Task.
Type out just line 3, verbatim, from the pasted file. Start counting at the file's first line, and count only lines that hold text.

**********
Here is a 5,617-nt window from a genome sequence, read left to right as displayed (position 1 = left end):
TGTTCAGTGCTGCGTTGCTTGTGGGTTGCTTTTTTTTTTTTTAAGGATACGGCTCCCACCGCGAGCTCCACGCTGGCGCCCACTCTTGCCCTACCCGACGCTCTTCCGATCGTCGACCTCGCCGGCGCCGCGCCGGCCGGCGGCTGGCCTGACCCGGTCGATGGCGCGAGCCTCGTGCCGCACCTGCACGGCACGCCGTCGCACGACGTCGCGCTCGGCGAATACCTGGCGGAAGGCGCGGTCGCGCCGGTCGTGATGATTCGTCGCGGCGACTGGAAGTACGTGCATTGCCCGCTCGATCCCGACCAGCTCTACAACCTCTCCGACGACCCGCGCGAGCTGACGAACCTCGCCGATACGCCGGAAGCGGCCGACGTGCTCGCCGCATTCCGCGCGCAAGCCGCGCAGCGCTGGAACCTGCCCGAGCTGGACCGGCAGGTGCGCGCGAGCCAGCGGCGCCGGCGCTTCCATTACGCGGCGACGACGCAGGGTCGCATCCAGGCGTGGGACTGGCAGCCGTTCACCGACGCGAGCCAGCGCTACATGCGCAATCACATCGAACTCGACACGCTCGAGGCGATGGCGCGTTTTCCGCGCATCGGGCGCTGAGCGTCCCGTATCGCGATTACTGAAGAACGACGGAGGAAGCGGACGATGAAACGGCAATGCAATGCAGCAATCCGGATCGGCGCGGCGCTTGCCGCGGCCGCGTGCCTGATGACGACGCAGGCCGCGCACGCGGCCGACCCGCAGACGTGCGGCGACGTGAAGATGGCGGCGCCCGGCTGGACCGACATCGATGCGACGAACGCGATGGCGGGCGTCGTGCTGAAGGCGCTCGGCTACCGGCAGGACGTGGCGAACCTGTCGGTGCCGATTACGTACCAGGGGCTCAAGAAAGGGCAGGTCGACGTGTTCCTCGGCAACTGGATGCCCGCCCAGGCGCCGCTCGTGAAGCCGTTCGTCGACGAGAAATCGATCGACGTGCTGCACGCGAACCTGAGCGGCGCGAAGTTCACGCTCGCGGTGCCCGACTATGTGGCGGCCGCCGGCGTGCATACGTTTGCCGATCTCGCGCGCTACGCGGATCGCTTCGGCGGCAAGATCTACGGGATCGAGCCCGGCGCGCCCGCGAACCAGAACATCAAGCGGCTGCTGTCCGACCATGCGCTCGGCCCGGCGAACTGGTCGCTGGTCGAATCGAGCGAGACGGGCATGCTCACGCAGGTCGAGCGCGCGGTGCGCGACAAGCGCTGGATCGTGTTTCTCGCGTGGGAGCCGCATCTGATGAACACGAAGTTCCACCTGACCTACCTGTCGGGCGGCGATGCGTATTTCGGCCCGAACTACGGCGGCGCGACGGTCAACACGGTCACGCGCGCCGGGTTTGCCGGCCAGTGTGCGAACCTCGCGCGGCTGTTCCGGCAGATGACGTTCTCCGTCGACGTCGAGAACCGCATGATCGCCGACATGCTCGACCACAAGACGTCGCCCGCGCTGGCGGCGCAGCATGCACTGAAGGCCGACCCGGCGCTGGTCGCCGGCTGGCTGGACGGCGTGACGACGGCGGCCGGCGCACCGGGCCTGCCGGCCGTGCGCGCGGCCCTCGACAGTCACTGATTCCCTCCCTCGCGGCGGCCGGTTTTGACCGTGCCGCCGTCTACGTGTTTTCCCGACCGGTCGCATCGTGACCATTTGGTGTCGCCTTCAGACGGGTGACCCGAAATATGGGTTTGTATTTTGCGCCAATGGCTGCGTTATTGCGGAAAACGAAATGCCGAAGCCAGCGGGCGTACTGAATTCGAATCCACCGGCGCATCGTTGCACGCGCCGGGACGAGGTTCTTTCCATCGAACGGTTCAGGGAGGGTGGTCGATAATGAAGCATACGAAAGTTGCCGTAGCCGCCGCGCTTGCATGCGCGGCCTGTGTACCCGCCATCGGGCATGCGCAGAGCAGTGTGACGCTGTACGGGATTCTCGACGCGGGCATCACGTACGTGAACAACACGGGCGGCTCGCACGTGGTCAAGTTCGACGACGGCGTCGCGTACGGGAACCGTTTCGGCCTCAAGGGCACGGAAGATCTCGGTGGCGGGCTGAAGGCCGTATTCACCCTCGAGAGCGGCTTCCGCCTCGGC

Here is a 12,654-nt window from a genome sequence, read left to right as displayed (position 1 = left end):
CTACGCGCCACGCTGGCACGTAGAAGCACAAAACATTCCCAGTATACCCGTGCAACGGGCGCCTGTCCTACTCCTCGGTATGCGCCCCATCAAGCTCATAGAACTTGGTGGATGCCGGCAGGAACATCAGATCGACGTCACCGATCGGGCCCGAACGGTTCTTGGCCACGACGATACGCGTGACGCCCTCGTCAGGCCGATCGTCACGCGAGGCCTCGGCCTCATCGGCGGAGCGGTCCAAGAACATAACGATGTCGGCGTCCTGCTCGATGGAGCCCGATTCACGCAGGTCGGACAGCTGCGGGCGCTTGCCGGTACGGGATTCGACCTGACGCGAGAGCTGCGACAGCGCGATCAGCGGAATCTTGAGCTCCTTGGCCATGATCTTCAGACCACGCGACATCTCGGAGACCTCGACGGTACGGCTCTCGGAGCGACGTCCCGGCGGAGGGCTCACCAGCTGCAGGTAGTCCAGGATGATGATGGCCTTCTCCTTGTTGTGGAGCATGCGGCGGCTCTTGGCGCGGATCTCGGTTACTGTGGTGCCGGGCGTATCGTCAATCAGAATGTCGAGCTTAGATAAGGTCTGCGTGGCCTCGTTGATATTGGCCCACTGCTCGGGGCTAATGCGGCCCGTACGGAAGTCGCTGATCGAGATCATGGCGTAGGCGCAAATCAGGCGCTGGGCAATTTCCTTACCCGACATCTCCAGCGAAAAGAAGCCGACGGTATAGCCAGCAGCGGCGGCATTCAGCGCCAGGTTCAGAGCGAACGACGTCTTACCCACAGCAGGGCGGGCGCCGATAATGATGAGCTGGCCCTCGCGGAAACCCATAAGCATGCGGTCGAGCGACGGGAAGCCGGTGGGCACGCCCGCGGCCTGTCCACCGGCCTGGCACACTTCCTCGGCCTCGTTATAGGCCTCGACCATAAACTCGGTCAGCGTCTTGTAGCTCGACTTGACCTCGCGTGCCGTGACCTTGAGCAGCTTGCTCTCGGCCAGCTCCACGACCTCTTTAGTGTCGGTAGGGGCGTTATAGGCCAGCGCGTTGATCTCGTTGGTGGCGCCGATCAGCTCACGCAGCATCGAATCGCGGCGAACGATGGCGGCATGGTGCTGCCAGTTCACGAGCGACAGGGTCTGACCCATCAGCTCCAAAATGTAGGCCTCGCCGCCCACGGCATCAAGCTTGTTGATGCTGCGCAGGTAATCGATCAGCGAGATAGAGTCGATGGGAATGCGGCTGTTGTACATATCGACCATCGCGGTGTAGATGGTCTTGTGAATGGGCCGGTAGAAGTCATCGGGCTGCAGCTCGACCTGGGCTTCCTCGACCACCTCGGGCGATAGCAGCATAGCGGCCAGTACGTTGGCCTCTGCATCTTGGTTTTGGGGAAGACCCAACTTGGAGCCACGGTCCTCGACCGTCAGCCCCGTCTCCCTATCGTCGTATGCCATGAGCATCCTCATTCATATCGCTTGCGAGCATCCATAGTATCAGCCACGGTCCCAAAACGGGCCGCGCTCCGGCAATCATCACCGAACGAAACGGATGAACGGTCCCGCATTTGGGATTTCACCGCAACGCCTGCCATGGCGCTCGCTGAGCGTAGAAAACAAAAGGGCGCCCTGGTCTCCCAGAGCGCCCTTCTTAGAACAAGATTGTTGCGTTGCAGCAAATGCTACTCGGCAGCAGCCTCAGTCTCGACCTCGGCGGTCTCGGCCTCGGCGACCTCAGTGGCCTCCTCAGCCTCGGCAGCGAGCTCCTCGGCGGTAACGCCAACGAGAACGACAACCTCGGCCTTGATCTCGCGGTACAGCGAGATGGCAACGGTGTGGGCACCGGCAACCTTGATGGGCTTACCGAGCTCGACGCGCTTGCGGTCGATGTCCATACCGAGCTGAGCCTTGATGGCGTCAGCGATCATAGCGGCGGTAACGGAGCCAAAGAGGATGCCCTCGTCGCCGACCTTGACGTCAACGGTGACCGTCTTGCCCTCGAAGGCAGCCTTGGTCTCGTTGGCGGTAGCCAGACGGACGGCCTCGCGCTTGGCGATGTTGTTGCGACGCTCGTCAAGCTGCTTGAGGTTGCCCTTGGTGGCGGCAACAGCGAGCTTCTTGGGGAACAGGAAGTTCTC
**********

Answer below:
Here is a 12,654-nt window from a genome sequence, read left to right as displayed (position 1 = left end):